By Linda Cicoira
The suspect in the May 2019 homicide of Alvin Lee “Derek” Rogers, of Belle Haven, entered pleas of not guilty Thursday to premeditated murder, armed robbery, and related firearms offenses.
Bronta Jamar Ames, 24, of Killmontown Road, in Melfa, entered the pleas at an arraignment in Accomack Circuit Court. He has been in jail since he was arrested a short time after the offenses occurred. Ames was indicted on the charges in December 2019. Court records show trials were set and then continued twice, likely due to the pandemic. Ames wants a jury to decide his fate.
Judge W. Revell Lewis III, who presided over the arraignment, explained that due to COVID19, no jury trials are being permitted. “The Supreme Court has declared a state of emergency,” the latest of which expires “Oct. 10, or 11,” Lewis stated. Probably 100 or more courts have submitted plans for resumption of jury trials with “only four have been approved,” the judge continued. “This court has submitted a plan” but has not been notified of approval. “Speedy trials are not tolled during an emergency.”
The defendant came into the court room wearing a bandana-like mask that covered his nose, mouth, and beard. He was wearing a white jumpsuit and was remanded back to the custody of Accomack Sheriff Todd Wessells after the proceeding was conducted.Commonwealth’s Attorney Spencer Morgan and defense lawyer Garrett Dunham agreed to a Dec. 17 status hearing for the case. Lewis said criminal cases will take precedence over civil ones and that the court would endeavor to set a trial date as soon as possible.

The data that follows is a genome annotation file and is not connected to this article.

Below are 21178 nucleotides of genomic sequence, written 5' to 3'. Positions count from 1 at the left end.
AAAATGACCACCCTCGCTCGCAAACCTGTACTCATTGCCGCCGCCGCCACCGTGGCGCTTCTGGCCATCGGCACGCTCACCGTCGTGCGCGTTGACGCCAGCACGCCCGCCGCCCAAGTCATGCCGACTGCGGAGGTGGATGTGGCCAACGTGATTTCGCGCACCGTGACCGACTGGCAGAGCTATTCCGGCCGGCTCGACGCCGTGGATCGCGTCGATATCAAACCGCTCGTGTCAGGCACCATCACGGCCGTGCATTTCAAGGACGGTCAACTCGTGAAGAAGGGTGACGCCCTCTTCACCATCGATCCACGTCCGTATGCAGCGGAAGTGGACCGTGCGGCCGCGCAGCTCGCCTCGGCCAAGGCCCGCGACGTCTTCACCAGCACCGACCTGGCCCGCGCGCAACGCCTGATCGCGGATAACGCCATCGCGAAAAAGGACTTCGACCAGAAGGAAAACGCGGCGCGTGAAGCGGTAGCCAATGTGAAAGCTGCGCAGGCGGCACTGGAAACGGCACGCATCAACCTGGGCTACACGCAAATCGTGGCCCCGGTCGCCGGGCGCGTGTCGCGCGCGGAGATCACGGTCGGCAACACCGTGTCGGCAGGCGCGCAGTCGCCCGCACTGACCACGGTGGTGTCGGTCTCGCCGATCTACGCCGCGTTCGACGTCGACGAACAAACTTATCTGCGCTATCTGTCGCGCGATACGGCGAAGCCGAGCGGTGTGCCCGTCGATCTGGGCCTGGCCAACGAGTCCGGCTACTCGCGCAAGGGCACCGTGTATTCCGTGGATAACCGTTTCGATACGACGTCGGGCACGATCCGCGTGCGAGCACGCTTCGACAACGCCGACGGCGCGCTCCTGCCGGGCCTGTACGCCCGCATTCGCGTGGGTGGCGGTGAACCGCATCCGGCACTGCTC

After a report of shots being fired on Boggs Road in Painter were made to the sheriff’s office, deputies found the body of Rogers, 40, of Mill Run Lane, inside a vehicle there. He died from a gunshot wound to the torso, according to the medical examiner’s office.
Court records also state when Investigator Meghan Patterson arrived on the scene, she saw “the deceased had what appeared to be a bullet wound in his chest and there appeared to be bullet holes in the windshield of the vehicle.”
Allison Stauffer of Keller was charged last October with being an accessory to murder and robbery in connection with Rogers’ death. The accessory charge involves “receiving, relieving, comforting, or assisting Ames after knowing that such person had committed a homicide offense punishable by death or as a Class 2 felony.” She was also charged with being an accessory before the fact in an attempt to rob Rogers of marijuana by “putting the victim in fear of serious bodily harm, threats or by presenting a firearm or other deadly weapon.”